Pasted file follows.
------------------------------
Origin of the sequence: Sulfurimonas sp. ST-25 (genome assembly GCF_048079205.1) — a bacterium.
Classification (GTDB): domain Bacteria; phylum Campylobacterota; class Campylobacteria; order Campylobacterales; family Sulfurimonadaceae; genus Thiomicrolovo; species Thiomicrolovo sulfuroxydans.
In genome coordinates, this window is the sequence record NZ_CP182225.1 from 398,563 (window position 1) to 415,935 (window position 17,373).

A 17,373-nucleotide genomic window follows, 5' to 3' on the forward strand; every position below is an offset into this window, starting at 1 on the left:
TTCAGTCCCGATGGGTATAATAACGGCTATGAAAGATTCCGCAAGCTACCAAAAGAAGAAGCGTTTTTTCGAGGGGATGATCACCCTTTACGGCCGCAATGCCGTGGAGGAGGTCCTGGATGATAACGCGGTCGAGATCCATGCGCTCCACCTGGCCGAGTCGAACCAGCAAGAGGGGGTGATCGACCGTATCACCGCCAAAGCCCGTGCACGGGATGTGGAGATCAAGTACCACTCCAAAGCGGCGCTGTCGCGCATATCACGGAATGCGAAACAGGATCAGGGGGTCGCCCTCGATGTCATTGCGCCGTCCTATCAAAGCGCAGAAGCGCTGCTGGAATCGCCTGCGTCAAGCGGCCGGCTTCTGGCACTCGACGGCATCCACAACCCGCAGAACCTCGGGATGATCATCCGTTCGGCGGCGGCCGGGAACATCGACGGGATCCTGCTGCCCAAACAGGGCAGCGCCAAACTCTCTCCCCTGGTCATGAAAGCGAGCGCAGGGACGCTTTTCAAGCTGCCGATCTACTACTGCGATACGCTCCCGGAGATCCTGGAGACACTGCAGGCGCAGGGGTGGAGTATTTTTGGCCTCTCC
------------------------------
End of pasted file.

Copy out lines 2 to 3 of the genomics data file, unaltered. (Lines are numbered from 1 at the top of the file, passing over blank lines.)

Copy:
Classification (GTDB): domain Bacteria; phylum Campylobacterota; class Campylobacteria; order Campylobacterales; family Sulfurimonadaceae; genus Thiomicrolovo; species Thiomicrolovo sulfuroxydans.
In genome coordinates, this window is the sequence record NZ_CP182225.1 from 398,563 (window position 1) to 415,935 (window position 17,373).